I do not claim that the plural ending 's' will definitely disappear. However, looking at the direction the English language is heading, the disappearance would come as no surprise.

Over approximately 1500 years, the mammoth set of inflections of the Old English has virtually been discarded leaving only 's' (plural nouns, 3rd person singular verbs, and saxon genitive) in modern English. English has become a rather analytic lg, where most of the syntactic relations within a sentence are expressed by means of word order.

In the colloquial English, quite often you can hear the speakers drop the 's' ending. Sentences like the ones below are not uncommon:
He like music
He don't know it
How much is it? -It's 5 pound.
It's 2 metre long.

I am not a native speaker of English, and whenever I hear one of my friends (ENS) saying something like that I ask them why. The most common answer: out of laziness.

Every language reflects the needs of its speakers. Prescriptivists may take pains to control a language. In most cases they are almost sure to fail. It is the speakers of a language that unconsciously influence the language's shape. Over the last 15 hundred years, as far as the inflectional system is concerned, the native speakers of English have displayed a clear tendency to simplify things.

What is going to happen next?

>I like the sheep you painted yesterday (1 sheep? 2 sheep?)
I think it is better:
I like sheep you painted yesterday (for plural)
I like the sheep you painted yesterday (for single)
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>man - men
>The plural -s came over from the Romance languages and replaced the former ways of building the plural. You could say that the -s did a good job on simplifying the English plural system.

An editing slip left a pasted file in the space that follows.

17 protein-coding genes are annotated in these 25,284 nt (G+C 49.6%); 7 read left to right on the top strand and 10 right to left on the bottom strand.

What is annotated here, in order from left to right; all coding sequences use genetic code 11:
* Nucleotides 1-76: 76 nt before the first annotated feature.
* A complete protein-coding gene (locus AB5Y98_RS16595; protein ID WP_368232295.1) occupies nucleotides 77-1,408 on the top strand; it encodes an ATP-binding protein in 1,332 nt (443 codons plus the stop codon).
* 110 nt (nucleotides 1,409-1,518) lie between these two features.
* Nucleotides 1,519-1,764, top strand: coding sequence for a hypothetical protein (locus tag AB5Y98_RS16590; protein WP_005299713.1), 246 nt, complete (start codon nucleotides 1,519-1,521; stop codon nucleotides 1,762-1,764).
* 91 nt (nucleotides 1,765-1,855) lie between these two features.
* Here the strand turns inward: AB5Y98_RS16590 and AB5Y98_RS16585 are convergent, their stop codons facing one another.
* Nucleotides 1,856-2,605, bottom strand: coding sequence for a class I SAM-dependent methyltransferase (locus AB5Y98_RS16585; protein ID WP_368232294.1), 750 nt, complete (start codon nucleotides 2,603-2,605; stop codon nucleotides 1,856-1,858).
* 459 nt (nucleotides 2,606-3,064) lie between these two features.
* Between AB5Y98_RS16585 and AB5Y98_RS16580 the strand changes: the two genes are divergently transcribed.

I think the irregular plural can save one 'phonetic pattern' comparing with the regular plural. You may repeat several time of 'mans', 'womans' and 'gooses' etc. to find it take longer time then 'men', 'women' and 'geese'. So it is stil an example for memory exchange speed. We spend time to remeber them in order to get faster speed.
>I do not claim that the plural ending 's' will definitely disappear. However, looking at the direction the English language is heading, the disappearance would come as no surprise.

>Over approximately 1500 years, the mammoth set of inflections of the Old English has virtually been discarded leaving only 's' (plural nouns, 3rd person singular verbs, and saxon genitive) in modern English. English has become a rather analytic lg, where most of the syntactic relations within a sentence are expressed by means of word order.

I agree with you. In scientific writing material 'kg', 'sec' etc, didn't put on 's'. People seemed like analytic word than synthetic word. They like 'more common' than 'commoner', 'most pleasant' than 'pleasantest' etc.
Dear Su Cheng Zhong,
Though you are quite right in some of your arguments, there are some comments I'd like to add. First of all, "I like sheep you painted yesterday" grammatically is not correct, as you know, it needs a definite article. SEcondly, you do not need to teach this complex irregular forms to a toddler, he'll hear them and grab them without your interference. And finally, if you say "five book", everyone undersatnds, and also concludes that you are from a language community that the plural form is not used in this context!